A new program in high schools throughout the Charlotte-Mecklenburg, N.C., area is working to improve the reading skills of 1,700 high school freshmen with “Corrective Reading,” which is published by SRA/McGraw Hill. According to The Charlotte Observer, the program is being used in 16 of 18 high schools in hopes that it will “boost achievement by replacing shame and silence about poor reading skills with a belief that it’s never too late to learn.”
The Charlotte Observer article cites the Alliance report, Every Child a Graduate, which found that “hundreds of thousands of high school students can barely read on the eve of their high school graduation.” Charlotte-Mecklenburg area high schools are no different. According to Assistant Superintendent Lloyd Wimberley, 200 to 300 out of the 800 or so freshmen who entered Myers Park High School each year could not read high school texts when he served as principal several years ago.
Without assistance, these students would likely be left to bide their time in high school until they eventually failed or even dropped out. Independence High School Principal Rick Hinson told The Charlotte Observer that students “can’t do geometry, they can’t do the biology, they can’t do the history, they just can’t unless they’ve got a good, solid foundation in reading.”
Read more about the efforts underway in Charlotte-Mecklenburg high schools at:http://www.charlotte.com/mld/charlotte/living/education/5195872.htm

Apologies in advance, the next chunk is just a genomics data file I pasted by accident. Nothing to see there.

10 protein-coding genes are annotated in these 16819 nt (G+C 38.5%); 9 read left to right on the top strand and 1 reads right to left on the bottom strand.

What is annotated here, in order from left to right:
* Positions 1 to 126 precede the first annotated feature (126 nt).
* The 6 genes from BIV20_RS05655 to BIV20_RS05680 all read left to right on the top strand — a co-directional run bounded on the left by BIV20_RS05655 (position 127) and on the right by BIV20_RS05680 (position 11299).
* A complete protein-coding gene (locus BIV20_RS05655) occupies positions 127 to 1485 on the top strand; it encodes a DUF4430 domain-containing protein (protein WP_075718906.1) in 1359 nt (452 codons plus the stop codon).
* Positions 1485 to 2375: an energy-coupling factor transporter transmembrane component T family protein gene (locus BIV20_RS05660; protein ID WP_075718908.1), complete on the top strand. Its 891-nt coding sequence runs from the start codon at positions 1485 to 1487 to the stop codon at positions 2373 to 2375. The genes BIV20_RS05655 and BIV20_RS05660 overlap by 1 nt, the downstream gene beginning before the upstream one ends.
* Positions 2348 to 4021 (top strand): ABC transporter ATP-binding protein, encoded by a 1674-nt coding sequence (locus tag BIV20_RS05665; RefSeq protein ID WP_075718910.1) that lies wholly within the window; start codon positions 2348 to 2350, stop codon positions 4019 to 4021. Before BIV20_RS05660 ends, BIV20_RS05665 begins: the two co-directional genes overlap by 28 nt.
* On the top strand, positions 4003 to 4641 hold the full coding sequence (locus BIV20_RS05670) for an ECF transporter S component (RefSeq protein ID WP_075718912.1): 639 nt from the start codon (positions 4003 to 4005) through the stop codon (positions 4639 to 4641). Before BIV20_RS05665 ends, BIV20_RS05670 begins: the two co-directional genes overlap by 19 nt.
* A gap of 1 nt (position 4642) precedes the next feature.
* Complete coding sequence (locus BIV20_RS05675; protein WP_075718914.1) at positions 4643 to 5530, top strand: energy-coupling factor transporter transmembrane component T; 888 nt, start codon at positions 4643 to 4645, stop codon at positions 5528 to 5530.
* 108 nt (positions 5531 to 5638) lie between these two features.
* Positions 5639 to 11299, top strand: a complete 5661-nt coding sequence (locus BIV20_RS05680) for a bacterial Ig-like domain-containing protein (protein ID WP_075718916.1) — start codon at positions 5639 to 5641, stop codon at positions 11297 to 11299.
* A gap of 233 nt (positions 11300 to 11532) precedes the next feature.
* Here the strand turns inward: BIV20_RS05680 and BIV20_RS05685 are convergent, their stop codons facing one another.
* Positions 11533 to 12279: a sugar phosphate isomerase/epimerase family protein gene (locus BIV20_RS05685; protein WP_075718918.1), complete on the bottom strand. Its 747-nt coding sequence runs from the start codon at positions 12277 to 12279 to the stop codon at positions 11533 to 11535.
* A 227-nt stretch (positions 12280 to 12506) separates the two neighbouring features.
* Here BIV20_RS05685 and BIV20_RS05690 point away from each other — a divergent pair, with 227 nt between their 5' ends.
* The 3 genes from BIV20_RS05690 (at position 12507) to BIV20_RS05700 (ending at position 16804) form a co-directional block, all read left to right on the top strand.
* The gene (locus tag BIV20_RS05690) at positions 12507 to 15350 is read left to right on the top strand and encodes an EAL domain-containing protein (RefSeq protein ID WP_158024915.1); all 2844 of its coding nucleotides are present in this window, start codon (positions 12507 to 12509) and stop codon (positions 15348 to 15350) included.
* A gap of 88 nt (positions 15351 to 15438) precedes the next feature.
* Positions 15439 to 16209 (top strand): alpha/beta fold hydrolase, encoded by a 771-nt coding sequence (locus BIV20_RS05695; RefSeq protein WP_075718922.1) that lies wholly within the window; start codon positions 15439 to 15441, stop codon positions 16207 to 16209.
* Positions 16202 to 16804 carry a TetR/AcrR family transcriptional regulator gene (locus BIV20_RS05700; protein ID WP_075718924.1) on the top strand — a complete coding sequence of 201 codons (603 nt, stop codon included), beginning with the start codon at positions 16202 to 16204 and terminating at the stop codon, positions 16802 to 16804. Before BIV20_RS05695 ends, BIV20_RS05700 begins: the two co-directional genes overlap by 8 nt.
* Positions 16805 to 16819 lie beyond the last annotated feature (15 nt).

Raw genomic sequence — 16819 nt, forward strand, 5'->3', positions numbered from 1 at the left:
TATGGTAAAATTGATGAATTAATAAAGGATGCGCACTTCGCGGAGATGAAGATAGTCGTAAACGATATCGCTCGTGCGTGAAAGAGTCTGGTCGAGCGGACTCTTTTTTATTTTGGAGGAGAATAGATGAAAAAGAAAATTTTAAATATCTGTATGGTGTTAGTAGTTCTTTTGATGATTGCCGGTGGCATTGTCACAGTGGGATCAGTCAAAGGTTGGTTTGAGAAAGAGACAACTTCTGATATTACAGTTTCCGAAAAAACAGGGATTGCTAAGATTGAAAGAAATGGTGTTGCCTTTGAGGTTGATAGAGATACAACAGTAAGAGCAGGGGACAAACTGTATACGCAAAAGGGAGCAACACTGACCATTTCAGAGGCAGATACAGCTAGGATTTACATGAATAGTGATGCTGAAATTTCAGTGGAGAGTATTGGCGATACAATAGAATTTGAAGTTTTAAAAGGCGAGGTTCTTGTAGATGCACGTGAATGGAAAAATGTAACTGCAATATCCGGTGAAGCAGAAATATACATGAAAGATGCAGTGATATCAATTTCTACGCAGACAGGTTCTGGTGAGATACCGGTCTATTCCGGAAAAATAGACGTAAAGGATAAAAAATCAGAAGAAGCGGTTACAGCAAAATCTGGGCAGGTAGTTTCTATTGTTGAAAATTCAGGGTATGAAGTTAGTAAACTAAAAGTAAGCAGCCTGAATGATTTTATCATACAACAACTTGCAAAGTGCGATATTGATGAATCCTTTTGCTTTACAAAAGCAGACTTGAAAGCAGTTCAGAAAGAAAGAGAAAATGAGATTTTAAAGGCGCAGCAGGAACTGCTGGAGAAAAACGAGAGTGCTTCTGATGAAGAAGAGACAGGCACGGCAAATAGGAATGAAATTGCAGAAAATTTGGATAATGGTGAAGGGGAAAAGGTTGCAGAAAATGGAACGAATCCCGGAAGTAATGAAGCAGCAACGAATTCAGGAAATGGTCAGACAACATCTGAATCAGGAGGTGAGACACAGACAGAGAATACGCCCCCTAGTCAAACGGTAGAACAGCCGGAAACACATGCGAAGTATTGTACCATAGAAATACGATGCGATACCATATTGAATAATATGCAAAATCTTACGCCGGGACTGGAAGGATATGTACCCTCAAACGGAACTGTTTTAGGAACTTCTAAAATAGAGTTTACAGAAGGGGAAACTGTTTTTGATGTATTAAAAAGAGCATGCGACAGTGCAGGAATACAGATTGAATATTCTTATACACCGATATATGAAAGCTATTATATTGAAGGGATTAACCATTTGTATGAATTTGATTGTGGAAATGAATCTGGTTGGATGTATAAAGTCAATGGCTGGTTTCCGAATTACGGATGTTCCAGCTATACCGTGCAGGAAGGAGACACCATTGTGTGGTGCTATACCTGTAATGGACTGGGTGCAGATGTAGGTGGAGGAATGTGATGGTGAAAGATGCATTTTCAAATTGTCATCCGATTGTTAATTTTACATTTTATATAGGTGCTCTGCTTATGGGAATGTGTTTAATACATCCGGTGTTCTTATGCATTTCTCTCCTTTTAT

|A Must Read: “Reaching Rommel,” A Fourth Grader’s Adventure in Reading
“I learn[ed] Rommel can’t read on the first day of class at Mildred Green Elementary School.”
Thus begins Tyler Currie’s narrative of his experience teaching fourth grade at Mildred Green Elementary School and his encounter with Rommel Sales, a 10-year-old student who can’t read. What follows is an adventure that begins with Currie giving Rommel drawing assignments designed to keep him at bay while Currie works with other students in the class and ends with a dramatic transformation that shows how almost anyone can learn how to read if given the appropriate support.
Read the complete article at: http://www.washingtonpost.com/wp-dyn/articles/A32224-2003Feb19.html
“As President Bush stood in front of the Capitol and took the oath of office, he knew our nation faced an urgent challenge. He believed that education is a civil right, just like the right to vote or to be treated equally. And it’s the duty of our nation to teach every child well, not just some of them.”
—U.S. Secretary of Education Rod Paige at the Hoover Institution’s Task Force on K-12 Education’s Symposium, “Our Schools and Our Future: Are We Still at Risk?,” Feb. 26, 2003
Read Secretary Paige’s complete speech at: